But also in part, the reduction in the current account deficit reflects a broader move towards rebalancing in much of the rest of the world: global current account imbalances have narrowed since the financial crisis, largely as a result of weak aggregate demand. However, they remain large on a historical basis, and remaining current account surplus countries effectively force other countries to maintain current account deficits, dragging on aggregate economic growth.

Deficit countries such as the United States must import capital from abroad to make up for the difference between saving and investment, creating current account deficits--the dominant component of which is the trade deficit. Notably, such trade deficits appear to have been linked with other imbalances, like the debt-fueled housing bubble that precipitated the financial crisis. Overall, according to this view, large, persistent current account deficits-- driven in part by other countries' current account surpluses--threaten the sustainability of U.S. and global growth.


Global imbalances can be understood as being rooted in three factors: macroeconomic policies broadly construed, national exchange rate policies specifically, and other asymmetries across countries, including in trade policies.

The largest source of current global imbalances stems from macroeconomic policies broadly construed. Specifically, while many of the large surplus countries have reduced their current account surpluses, the adjustment process in core European countries--especially Germany-- has been more concerning. Germany's outsized surplus is largely attributable to its high exports beyond the borders of the euro area. Germany is not the only substantial surplus country and macroeconomic policies have contributed to imbalances in other economies as well.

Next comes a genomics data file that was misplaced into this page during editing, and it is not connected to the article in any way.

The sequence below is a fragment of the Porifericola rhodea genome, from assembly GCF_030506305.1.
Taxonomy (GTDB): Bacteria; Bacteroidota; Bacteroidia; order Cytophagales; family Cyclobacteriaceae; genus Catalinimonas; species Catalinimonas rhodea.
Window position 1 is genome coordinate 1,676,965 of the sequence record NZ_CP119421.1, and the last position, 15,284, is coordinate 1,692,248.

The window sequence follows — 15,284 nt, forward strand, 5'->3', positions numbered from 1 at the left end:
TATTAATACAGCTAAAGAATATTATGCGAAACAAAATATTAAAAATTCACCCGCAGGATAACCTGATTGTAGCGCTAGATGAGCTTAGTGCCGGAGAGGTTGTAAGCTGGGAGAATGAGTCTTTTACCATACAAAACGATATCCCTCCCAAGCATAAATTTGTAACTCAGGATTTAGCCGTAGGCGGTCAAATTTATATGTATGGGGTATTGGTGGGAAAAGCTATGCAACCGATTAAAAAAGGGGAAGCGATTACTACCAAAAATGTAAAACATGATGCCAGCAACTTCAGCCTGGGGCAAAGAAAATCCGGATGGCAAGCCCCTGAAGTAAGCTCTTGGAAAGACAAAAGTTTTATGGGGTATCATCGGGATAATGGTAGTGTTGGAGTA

A second source of global imbalances can be currency policies that target an undervalued exchange rate in order to shift global demand. The United States has made progress toward promoting more transparent, market-based exchange rates as a key element of our international economic policy, including through the G-7, the G-20, and in our bilateral economic engagement with countries such as China. However, the United States and the broader global economic community will continue to push China to fulfill its Strategic and Economic Dialogue commitments to move toward a market-determined exchange rate.

The third source of global imbalances is other economic asymmetries across countries, including asymmetries in the level of government interventions that distort the free flow of trade. For a given set of exchange rates, the openness of the U.S. economy combined with the often larger barriers to our exports to the rest of the world can be a source of imbalance. In that respect, it is notable that, using available data, the United States is currently running a small goods and services trade surplus with the totality of our twenty Free Trade Agreement partners--as compared to a trade deficit with all other countries.


The United States has made substantial progress toward rebalancing its economy on both an internal and external basis. But in both cases, there is more work to do. Internally, U.S. fiscal policy must continue to focus on the proper balance between supporting growth and ensuring that government debt is on a falling trajectory as a share of the economy over the medium and long run. On a household level, though, aggregate rebalancing is nearly complete with household debt service as a share of income at multi-decade lows--but we must continue to focus on factors alfecting middle-class households. Indeed, our challenges with respect to household credit growth are likely to stem from mortgage credit standards that are too tight, rather than the reverse.

Externally, it is important that global macroeconomic policies continue to support rebalancing. In particular, surplus countries should commit toward channeling those surpluses toward pro-growth policies, generating internal and external benefits. Recent wage increases in Germany and the higher German minimum wage are important steps in the right direction. Policymakers must also maintain the focus on promoting market-determined exchange rates as well as liberalizing world trade. The major global trade agreements that the United States is now negotiating--the Trans-Pacific Partnership and the Transatlantic Trade and Investment Partnership--will make important strides to that effect.

Jason Furman is Chairman of the Council of Economic Advisers.
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Author:Furman, Jason
Publication:The International Economy
Date:Mar 22, 2015